Yesterday I had a very full day. I had blocked it all out with important things to do like write a new column, and do some client work as well as finish reading three chapters and a case study for my marketing course later that day. I timed out every task so I could get it all done.
Then it happened, two calls came in needing immediate attention. I would have loved to push them off but they were important and urgent so somehow I needed find a way to get everything done. This happens to most people at some point. Below is my own solution to this conundrum and more insights from my Inc. colleagues.
1. Set a timer.
Even though I generally commit specified time to a task 0n a busy day. I generally have a little cushion to make sure I can relax through the process. When additional tasks get added I need to work to maximum efficiency. So I set time limits and clock the task. Often I end up finishing the task in almost half the time. For example I had originally given myself 90 minutes to read the school chapters and case study. With the timer set I was able to finish it all in 35 minutes.
2. Make it about you.
The best way to push through a limit is to turn someone else's request into something you really want to do for yourself. Finding the "What's in it for me?" is a great way to get motivated. (If that sounds selfish, one of the best WIIFMs is feeling good about helping someone out.) Turn what could feel like an imposition into a fulfilling and rewarding (financially or otherwise) mission and you'll be surprised by the additional bandwidth you can create. You can always do more--especially when you have a great reason to do more. Jeff Haden--Owner's Manual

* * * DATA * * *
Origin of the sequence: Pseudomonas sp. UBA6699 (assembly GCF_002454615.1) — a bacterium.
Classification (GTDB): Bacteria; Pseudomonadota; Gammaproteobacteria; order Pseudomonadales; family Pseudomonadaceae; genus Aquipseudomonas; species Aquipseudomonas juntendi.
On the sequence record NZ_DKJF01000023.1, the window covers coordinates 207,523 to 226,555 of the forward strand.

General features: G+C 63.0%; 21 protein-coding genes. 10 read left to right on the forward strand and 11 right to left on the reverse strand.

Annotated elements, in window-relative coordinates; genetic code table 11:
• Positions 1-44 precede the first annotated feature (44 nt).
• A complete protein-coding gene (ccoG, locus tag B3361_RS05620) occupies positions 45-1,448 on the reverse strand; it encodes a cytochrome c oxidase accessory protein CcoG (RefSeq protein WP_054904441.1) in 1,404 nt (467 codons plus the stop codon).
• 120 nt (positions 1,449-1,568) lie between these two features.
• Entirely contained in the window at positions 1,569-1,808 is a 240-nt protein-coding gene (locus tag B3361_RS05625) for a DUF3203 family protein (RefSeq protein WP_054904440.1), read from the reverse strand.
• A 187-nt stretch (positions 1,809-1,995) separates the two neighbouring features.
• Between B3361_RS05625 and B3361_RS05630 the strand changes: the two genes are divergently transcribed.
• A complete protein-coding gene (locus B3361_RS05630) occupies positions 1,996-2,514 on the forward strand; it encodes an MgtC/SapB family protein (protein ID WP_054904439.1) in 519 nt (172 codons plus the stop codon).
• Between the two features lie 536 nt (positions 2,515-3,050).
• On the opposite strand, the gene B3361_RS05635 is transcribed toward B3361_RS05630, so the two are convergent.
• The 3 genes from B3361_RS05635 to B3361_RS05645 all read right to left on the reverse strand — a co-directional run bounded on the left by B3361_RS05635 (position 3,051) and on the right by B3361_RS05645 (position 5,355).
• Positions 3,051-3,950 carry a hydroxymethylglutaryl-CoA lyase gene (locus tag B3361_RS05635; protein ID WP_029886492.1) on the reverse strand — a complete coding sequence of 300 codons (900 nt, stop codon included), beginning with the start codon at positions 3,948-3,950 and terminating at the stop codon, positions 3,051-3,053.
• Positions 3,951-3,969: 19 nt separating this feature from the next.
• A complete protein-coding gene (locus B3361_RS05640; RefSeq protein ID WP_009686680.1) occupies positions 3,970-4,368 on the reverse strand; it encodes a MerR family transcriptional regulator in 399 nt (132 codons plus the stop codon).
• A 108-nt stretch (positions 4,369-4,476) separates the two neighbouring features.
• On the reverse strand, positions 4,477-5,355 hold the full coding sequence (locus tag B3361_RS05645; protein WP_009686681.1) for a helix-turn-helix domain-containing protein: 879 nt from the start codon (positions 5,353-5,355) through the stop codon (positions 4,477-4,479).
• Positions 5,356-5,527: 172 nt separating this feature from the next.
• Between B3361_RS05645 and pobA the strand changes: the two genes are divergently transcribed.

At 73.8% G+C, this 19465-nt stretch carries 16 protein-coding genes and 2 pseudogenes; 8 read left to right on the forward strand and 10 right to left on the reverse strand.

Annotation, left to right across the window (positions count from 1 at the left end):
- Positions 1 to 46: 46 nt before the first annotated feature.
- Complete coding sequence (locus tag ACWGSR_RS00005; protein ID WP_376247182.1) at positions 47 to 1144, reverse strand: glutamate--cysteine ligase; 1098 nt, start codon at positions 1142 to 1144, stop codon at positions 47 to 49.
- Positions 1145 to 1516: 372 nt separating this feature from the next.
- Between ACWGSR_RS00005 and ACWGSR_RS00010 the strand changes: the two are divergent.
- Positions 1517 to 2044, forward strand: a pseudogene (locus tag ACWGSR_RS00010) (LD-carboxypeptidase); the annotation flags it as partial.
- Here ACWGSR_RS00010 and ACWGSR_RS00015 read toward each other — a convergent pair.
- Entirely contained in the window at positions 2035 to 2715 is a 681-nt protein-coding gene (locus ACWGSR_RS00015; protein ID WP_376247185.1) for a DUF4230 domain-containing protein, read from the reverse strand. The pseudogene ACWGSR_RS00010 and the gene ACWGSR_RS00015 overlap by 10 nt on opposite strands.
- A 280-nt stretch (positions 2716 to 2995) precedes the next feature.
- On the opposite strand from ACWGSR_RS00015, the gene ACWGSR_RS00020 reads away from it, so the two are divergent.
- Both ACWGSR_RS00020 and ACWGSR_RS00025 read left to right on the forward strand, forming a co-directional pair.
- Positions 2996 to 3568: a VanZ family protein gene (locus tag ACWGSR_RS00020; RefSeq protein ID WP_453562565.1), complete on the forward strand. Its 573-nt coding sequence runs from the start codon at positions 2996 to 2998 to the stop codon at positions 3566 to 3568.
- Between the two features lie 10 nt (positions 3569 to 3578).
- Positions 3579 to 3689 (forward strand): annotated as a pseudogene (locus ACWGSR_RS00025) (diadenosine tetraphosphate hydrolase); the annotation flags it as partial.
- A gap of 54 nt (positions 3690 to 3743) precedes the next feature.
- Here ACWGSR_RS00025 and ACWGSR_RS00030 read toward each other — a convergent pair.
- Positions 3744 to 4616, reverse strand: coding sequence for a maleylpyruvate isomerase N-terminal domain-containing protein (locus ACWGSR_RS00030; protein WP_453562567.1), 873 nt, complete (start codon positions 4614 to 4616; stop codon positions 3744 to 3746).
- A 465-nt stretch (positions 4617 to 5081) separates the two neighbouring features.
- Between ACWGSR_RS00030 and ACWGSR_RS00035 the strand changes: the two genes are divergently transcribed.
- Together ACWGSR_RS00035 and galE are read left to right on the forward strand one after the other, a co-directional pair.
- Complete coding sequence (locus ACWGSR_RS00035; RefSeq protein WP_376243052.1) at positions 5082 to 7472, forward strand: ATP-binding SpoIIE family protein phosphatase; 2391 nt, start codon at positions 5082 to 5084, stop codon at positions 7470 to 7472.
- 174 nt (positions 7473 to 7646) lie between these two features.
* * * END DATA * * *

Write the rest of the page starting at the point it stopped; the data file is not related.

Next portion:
Want to read more from Jeff? Click here.
3. Add a little time.
I used to have a bad habit. This bad habit was known as the all-nighter. When I had a big test--or a tough assignment to finish--the next day, I would push the pedal to the metal the night before and stay up as late as necessary to get the job done. I do the same thing now. If I have a big deadline looming, I think nothing of brewing a pot of coffee and staying up all night to get it done. I can't and don't want to do pull all-nighters on a regular basis. But when I need to up my bandwidth quickly, it's the easiest way I know to squeeze some extra time out of a 24-hour day. Peter Economy--The Management Guy
Want to read more from Peter? Click here.
4. Try micro-slicing
My secret for doing more is a technique I call "micro-slicing". I intentionally recapture time throughout my day that is typically lost. I always have my laptop with me so that I can take advantage of meetings that start late or when I am waiting to pickup my daughter from an event. By turning on the accessibility features on my Kindle, I can have it read documents to me while I am driving. And I use my drive time between customer meetings to take conference calls and catch-up on phone calls. Micro-slicing allows me to carve out time to slip a new priority in to my queue. Eric Holtzclaw--Lean Forward
Want to read more from Eric? Click here.